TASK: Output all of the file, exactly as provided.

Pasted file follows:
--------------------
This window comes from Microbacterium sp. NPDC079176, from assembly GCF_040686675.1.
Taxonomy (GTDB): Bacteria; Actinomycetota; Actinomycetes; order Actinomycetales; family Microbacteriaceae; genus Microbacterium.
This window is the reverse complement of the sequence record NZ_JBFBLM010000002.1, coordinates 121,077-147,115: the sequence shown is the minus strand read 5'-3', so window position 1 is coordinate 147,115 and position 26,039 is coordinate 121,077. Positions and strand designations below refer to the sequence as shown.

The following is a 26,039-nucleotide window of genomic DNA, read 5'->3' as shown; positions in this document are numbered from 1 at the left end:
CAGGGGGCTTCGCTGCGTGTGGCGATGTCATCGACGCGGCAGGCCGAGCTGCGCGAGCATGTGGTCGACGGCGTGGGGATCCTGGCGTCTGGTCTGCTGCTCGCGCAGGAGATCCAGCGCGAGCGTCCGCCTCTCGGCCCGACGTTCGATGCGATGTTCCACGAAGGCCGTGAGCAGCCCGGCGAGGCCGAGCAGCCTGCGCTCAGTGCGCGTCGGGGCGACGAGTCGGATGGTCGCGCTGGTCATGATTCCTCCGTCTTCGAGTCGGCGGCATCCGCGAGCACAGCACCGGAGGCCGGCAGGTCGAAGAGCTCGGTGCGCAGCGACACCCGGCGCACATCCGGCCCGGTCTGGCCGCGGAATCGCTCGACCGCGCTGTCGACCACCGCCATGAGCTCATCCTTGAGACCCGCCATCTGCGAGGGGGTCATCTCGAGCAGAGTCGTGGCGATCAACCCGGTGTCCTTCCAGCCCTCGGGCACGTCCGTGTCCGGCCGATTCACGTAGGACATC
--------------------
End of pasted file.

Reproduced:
This window comes from Microbacterium sp. NPDC079176, from assembly GCF_040686675.1.
Taxonomy (GTDB): Bacteria; Actinomycetota; Actinomycetes; order Actinomycetales; family Microbacteriaceae; genus Microbacterium.
This window is the reverse complement of the sequence record NZ_JBFBLM010000002.1, coordinates 121,077-147,115: the sequence shown is the minus strand read 5'-3', so window position 1 is coordinate 147,115 and position 26,039 is coordinate 121,077. Positions and strand designations below refer to the sequence as shown.

The following is a 26,039-nucleotide window of genomic DNA, read 5'->3' as shown; positions in this document are numbered from 1 at the left end:
CAGGGGGCTTCGCTGCGTGTGGCGATGTCATCGACGCGGCAGGCCGAGCTGCGCGAGCATGTGGTCGACGGCGTGGGGATCCTGGCGTCTGGTCTGCTGCTCGCGCAGGAGATCCAGCGCGAGCGTCCGCCTCTCGGCCCGACGTTCGATGCGATGTTCCACGAAGGCCGTGAGCAGCCCGGCGAGGCCGAGCAGCCTGCGCTCAGTGCGCGTCGGGGCGACGAGTCGGATGGTCGCGCTGGTCATGATTCCTCCGTCTTCGAGTCGGCGGCATCCGCGAGCACAGCACCGGAGGCCGGCAGGTCGAAGAGCTCGGTGCGCAGCGACACCCGGCGCACATCCGGCCCGGTCTGGCCGCGGAATCGCTCGACCGCGCTGTCGACCACCGCCATGAGCTCATCCTTGAGACCCGCCATCTGCGAGGGGGTCATCTCGAGCAGAGTCGTGGCGATCAACCCGGTGTCCTTCCAGCCCTCGGGCACGTCCGTGTCCGGCCGATTCACGTAGGACATC